- The fact that we are not talking about actual damages but rather money being taken out in anticipation of possible damages gives me pause. I do not know how federal (or state) DOL would address that particular issue. I do know if we were to flip the issue and look at this from the employer's side, I would be a lot more comfortable putting together a policy which (communicated ahead of time) does something like pay the first hour of work for each shift by $0.75/hour as long as MW and OT is followed then I would be trying to support a deduction for "damages" that has not actually occured. Federal law generally does not care what gross wages are as long as MW and OT rules are followed.

      http://www.dol.gov/esa/regs/compliance/whd/whdfs16.htm

      Some examples of items which would be considered to be for the benefit or convenience of the employer are tools used in the employee's work, damages to the employer's property by the employee or any other individuals, financial losses due to clients/customers not paying bills, and theft of the employer's property by the employee or other individuals. Employees may not be required to pay for any of the cost of such items if, by so doing, their wages would be reduced below the required minimum wage or overtime compensation. This is true even if an economic loss suffered by the employer is due to the employee's negligence.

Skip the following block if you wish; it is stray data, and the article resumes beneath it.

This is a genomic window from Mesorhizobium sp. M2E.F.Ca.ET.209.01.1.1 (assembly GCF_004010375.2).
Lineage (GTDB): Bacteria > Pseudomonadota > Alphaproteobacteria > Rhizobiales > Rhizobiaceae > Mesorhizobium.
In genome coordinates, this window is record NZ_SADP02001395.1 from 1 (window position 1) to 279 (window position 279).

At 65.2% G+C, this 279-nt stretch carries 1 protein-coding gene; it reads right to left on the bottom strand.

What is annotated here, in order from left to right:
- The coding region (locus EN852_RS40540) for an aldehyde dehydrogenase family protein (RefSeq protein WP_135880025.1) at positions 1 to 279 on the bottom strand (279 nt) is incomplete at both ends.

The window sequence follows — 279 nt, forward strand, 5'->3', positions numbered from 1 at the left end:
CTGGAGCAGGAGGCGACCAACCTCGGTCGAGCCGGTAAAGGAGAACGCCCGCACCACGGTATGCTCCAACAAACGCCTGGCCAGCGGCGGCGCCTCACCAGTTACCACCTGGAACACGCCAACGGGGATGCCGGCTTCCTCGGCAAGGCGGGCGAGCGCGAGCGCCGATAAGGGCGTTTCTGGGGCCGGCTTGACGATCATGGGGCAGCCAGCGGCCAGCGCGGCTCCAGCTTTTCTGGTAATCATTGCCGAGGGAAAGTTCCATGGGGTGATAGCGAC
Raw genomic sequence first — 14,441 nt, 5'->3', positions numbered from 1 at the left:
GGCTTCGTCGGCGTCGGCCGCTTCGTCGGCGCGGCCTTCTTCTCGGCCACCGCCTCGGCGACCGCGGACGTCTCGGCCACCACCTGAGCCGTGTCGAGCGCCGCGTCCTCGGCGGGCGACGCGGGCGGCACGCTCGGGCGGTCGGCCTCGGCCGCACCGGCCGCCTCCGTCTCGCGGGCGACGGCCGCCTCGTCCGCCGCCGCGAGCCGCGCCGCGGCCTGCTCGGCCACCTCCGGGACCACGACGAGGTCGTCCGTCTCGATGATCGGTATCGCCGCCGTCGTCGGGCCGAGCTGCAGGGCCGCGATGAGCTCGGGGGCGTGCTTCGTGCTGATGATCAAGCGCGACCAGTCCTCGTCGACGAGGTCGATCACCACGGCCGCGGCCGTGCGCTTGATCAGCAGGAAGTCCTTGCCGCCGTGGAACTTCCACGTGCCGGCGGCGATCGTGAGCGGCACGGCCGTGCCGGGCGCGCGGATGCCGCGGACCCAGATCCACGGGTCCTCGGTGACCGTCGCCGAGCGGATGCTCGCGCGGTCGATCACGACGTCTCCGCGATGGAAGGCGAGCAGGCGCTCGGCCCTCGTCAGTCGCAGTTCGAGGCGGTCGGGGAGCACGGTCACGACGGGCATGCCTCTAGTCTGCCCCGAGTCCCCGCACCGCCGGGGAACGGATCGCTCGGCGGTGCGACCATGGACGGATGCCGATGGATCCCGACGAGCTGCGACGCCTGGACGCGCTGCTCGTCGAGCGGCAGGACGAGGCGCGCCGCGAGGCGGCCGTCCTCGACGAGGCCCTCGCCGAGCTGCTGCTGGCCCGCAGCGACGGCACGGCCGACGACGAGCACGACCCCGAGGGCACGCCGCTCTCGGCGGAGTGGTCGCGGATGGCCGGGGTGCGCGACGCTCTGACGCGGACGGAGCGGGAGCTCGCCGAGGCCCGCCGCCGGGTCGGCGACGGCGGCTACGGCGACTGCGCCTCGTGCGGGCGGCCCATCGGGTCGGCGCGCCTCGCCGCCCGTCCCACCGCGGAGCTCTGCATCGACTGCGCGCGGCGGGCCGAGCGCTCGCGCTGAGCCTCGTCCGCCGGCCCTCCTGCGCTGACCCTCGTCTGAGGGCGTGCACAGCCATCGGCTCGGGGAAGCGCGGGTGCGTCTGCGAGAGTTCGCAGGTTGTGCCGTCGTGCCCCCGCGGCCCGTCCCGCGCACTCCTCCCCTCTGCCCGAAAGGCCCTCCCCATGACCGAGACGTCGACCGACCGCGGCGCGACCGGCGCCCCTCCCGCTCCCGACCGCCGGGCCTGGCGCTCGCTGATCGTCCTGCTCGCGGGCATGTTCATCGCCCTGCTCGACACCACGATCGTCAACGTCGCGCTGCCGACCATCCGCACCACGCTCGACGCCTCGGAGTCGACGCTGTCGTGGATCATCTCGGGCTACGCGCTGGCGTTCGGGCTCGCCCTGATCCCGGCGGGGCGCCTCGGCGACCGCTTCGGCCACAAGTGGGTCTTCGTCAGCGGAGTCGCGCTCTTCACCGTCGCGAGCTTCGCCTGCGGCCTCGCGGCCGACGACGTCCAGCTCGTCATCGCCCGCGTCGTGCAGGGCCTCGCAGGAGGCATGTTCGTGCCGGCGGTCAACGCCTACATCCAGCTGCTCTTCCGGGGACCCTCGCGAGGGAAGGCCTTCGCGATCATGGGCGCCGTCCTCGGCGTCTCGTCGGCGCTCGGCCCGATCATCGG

"Reality is that which, when you stop believing in it, doesn't go away".
      Philip K. **** (1928-1982)

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      • #4
        Also, the OP did not mention "tips" per se, but if the fee is being paid for by withholding tips, then technically another rule is being violated.

        http://www.dol.gov/esa/regs/compliance/whd/whdfs15.htm

        Retention of Tips: The law forbids any arrangement between the employer and the tipped employee whereby any part of the tip received becomes the property of the employer. A tip is the sole property of the tipped employee. Where an employer does not strictly observe the tip credit provisions of the Act, no tip credit may be claimed and the employees are entitled to receive the full cash minimum wage, in addition to retaining tips they may\should have received.
        "Reality is that which, when you stop believing in it, doesn't go away".
        Philip K. **** (1928-1982)

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        • #5